Related Characters: Robert Parrish (speaker)
Related Symbols: Magic
Page Number: 96
Explanation and Analysis:

In this important passage, O'Brien sketches out a basic theme of the work. The idea of "believing and yet not believing" is crucial to the plot of the novel. Here are a few of the senses in which this theme applies to the book:

1) Kathy wants to believe that John is a good, honest man, and yet she also knows very well that he's lying to her. Strangely, the combination of honesty and duplicity makes John more attractive to Kathy than pure honesty or duplicity ever could. Like an audience watching a magic show, Kathy is enthralled because she believes and doubts simultaneously.

2) John believes and yet doesn't believe in himself. He spends his entire adult life trying to delude himself into thinking that he's a "normal" human being. And yet he never entirely succeeds in this lie: he can't prevent himself from thinking back to his traumatic childhood or his experiences in Vietnam—experiences that prove that he's not "good" in any normal sense of the word. John partly seems to enjoy lying to himself: he wants to believe in his own virtue, even when this is clearly impossible.

3) The book itself is a perfect example of believing and not believing. We are the audience for a magic show: as we read, O'Brien makes a man (John) and his wife (Kathy) disappear. We're presented with many possibilities for what happened to this couple, but none of these possibilities is totally convincing. Like an awestruck audience, we want to find the answer to the mystery, but we also don't want to know—we want to remain awestruck and entertained.

Chapter 20 Quotes

Double consummation: A way of fooling the audience by making it believe a trick is over before it really is.

Related Characters: Narrator (speaker), John Herman Wade
Related Symbols: Magic
Page Number: 192
Explanation and Analysis:

In this "Evidence" chapter, O'Brien offers a theory for Kathy's disappearance. But because he presents this theory in an ambiguous form—as the definition of a magical term—it's not clear for another hundred pages that he's offering another theory at all. The principle of double consummation—the idea that a trick isn't over when the audience believes it to be over—becomes especially relevant to Kathy's disappearance when, a few weeks later, John Wade himself disappears. While it's impossible to prove anything with regard to the case, O'Brien suggests that John and Kathy may have planned to run off together. knowing that they'd raise too many red flags by disappearing together, they decided that Kathy should disappear first, and John should disappear shortly afterwards. John and Kathy's vanishing act is a double consummation because the real trick (John's disappearance) arrives only after the first trick (Kathy's) is complete.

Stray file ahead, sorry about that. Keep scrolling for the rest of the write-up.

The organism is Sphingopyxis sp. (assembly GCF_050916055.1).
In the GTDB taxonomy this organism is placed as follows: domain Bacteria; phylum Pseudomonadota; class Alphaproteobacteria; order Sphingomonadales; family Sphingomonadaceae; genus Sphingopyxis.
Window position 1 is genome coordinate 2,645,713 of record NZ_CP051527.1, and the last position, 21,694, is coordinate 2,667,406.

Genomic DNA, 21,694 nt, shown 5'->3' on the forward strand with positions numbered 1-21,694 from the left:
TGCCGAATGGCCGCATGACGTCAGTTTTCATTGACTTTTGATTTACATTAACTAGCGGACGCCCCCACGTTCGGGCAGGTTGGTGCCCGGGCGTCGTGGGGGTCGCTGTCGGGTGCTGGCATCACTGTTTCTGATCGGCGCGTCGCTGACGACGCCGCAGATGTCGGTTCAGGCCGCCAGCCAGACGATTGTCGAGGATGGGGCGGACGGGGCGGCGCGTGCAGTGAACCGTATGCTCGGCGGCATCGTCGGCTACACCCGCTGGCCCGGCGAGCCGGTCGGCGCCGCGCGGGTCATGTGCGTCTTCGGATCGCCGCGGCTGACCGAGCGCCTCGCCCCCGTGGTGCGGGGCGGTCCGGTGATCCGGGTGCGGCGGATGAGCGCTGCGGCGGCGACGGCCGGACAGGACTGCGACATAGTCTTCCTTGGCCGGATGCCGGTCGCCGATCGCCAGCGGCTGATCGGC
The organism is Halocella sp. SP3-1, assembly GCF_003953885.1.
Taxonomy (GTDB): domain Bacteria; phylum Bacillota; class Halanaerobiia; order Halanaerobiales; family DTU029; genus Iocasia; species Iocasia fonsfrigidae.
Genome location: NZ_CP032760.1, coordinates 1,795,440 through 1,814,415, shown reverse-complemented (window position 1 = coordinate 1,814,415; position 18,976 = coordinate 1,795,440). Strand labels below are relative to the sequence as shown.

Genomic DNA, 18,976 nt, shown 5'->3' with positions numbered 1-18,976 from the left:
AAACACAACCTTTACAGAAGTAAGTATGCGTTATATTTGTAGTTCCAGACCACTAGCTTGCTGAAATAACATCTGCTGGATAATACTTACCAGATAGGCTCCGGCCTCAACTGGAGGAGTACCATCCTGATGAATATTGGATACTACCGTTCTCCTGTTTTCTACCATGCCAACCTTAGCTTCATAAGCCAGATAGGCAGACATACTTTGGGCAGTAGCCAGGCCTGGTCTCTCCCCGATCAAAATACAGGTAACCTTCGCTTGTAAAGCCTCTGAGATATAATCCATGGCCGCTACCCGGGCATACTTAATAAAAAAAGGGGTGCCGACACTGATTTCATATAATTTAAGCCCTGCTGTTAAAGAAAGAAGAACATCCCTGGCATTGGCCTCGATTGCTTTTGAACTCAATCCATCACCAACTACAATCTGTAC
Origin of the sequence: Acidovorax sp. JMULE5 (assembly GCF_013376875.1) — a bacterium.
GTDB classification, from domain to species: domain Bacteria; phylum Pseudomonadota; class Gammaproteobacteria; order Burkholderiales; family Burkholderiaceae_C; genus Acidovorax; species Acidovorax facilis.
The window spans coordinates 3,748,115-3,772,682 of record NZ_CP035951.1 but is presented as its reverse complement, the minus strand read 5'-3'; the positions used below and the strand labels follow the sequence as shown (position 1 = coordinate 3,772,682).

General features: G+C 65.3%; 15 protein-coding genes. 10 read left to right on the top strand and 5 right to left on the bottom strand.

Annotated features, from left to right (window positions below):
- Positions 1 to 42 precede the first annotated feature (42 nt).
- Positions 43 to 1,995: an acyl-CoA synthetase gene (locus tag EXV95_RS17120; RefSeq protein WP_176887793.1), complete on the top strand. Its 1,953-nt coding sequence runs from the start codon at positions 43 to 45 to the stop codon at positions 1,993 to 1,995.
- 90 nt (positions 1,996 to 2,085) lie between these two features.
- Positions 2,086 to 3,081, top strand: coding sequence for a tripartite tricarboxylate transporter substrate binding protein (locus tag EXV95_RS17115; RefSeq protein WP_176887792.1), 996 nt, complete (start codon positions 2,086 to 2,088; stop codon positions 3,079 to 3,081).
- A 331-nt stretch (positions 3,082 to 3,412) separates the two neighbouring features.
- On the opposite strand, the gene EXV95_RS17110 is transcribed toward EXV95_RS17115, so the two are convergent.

Chapter 30 Quotes

It’s odd how the mind erases horror. All the evidence suggests that John Wade was able to perform a masterly forgetting trick for nearly two decades, somehow coping, pushing it all away, and from my own experience, I can understand how he kept things buried.

Related Characters: Narrator (speaker), John Herman Wade
Related Symbols: Magic
Page Number: 298
Explanation and Analysis:

In this quotation, the narrator personally intervenes in the novel once again. In a footnote, he offers a subtly different interpretation of John Wade's life than the one we've gotten so far in the book. For the narrator, it's potentially possible to forget one's traumatic past, or at least to appear to forget it. As evidence, the narrator offers John Wade's own life as a "normal" politician.

By this point in the book, however, the idea that John Wade was successful in pushing away his time in Vietnam should seem ludicrous. Clearly, John didn't really forget about Vietnam at all; eventually, his guilt and anxiety resurfaced. Even in the years immediately after Vietnam, when John was a happy, charismatic politician, it's been suggested that he continued to experience flashbacks to his time in war. John didn't "keep things buried" at all.

So why does the narrator seem optimistic that John was successful in his attempts to "erase horror?" Perhaps the narrator is trying to convince himself that it's possible to forget the past. The narrator chooses to believe that John succeeded in repressing Vietnam in order to reassure himself that he (the narrator) can do the same. And yet, as we see, trauma never really goes away until it is confronted in a direct and healthy manner.

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Magic Symbol Timeline in In the Lake of the Woods

The timeline below shows where the symbol Magic appears in In the Lake of the Woods. The colored dots and icons indicate which themes are associated with that appearance.
Chapter 6: Evidence
Vietnam, Authorship, Interpretation Theme Icon
War, Memory, and Trauma Theme Icon
Evil, Human Nature, and Freedom Theme Icon